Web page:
NEW DELHI, Jan 25, (AFP): India and France have signed an agreement on the long-delayed purchase of 36 French Rafale fighter jets but have yet to reach a deal on financial issues, the leaders of both countries said Monday. French President Francois Hollande said there remained “some financial issues” to be resolved before the purchase, fi rst announced in 2012, could be completed. He was speaking after holding talks with Prime Minister Narendra Modi on the second day of an official visit to India.
In a joint statement the two leaders welcomed “the conclusion of the Intergovernmental Agreement (IGA) on the acquisition of 36 Rafale fighter aircrafts in flyaway condition, except for some financial issues”. The statement did not specify what those issues were, but said both had agreed they should be resolved “as soon as possible”. Hollande’s visit had raised fresh expectations that the Rafale deal would be finalised after years of tortuous negotiations.
A senior French official told reporters on Sunday the two sides were still haggling over the price, which experts say could reach around five billion euros ($5.6 billion). The agreement for India to buy 36 Rafale fighters jets from the French company Dassault is in itself a watereddown version of a plan unveiled in 2012.
President Francois Hollande vowed not to let threats deter France from its fight against terrorism on Monday, the second day of an official visit to India focused on security and trade. Hollande was responding to a new video released by the Islamic State group that threatens countries of the US-led coalition that have been fighting IS and purports to show nine jihadists involved in November’s deadly Paris attacks. “Nothing will deter us, no threat will make France waver in the fight against terrorism,” the French president told reporters in New Delhi. “These images only serve to discredit the perpetrators of this crime.” Hollande, who will be chief guest at Tuesday’s Republic Day parade in New Delhi, will on Monday hold talks with Indian Prime Minister Narendra Modi expected to focus on security after the Paris attacks.
Modi has said he invited Hollande to India as a show of solidarity after the assault on the French capital, which killed 130 people and evoked memories of the even deadlier 2008 Islamist attacks on Mumbai. The French leader is also looking to shore up a troubled multi-billion dollar fighter jet deal during his three-day visit to India.
The two countries are still struggling to nail down a deal for India to buy 36 Rafale fighters jets made by the French company Dassault, which is in itself a watered-down version of a plan first unveiled in 2012. Hollande has said he is “optimistic” that an inter-governmental accord that would pave the way for a final contract would be agreed on Monday, but also warned that pinning down the fine details of such a deal “obviously takes time”.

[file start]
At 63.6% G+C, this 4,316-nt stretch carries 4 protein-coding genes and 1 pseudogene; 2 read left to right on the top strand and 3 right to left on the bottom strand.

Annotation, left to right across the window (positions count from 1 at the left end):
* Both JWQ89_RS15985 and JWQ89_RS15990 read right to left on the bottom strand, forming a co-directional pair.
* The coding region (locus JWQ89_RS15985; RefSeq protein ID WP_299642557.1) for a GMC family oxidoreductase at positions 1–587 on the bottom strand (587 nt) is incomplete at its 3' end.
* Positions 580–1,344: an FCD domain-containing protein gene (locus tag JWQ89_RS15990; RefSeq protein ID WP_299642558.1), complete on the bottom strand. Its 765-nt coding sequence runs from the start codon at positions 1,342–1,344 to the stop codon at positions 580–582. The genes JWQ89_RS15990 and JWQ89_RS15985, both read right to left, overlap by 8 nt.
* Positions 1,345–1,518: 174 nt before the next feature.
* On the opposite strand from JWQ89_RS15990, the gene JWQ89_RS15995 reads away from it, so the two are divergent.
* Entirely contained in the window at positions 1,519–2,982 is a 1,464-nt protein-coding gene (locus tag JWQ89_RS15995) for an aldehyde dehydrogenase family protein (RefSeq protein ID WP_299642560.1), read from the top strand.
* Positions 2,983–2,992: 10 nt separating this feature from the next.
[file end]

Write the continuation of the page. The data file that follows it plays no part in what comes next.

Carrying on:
One sticking point is Delhi’s insistence that arms makers invest a percentage of the value of any major deal in India. Hollande’s visit has however given impetus to other deals, including one for the French-based Airbus consortium to build military helicopters with India’s Mahindra group.
Hollande, who began his visit in the northern city of Chandigarh, said the extremist threat weighed as heavily on France as on India, recently hit by a deadly attack on a military base near the border with Pakistan. The 17-minute video put out by the IS group describes the attackers as “lions” who “brought France to its knees” and urges Muslims in France to rise up against the country’s leaders. It features the heads of Hollande, French Prime Minister Manuel Valls and British Prime Minister David Cameron with targets superimposed on them.
Modi and Hollande will hold formal talks at the Indian premier’s offi ce before laying a foundation stone at the new headquarters of the International Solar Alliance, a 121-nation group launched by Modi at the Paris COP21 conference in November to expand affordable solar power. Hollande has expressed hope that some of the French businesses travelling with him will be at the forefront of the solar energy push. The leaders of India and France were looking to shore up a troubled multibillion dollar fighter jet deal and make a new push on solar energy as they gathered in New Delhi for talks Monday.
After beginning a three-day visit to India in the northern city of Chandigarh on Sunday, French President Francois Hollande has headed to the capital to make common cause with India’s Prime Minister Narendra Modi on issues such as combating Islamist extremists and climate change.
Hollande’s presence as chief guest at Tuesday’s Republic Day military parade is intended to symbolise the close relationship between the two countries, particularly in the aftermath of November’s Paris attacks. It had also raised fresh expectations that the Rafale deal would be put to bed once and for all after years of tortuous negotiations.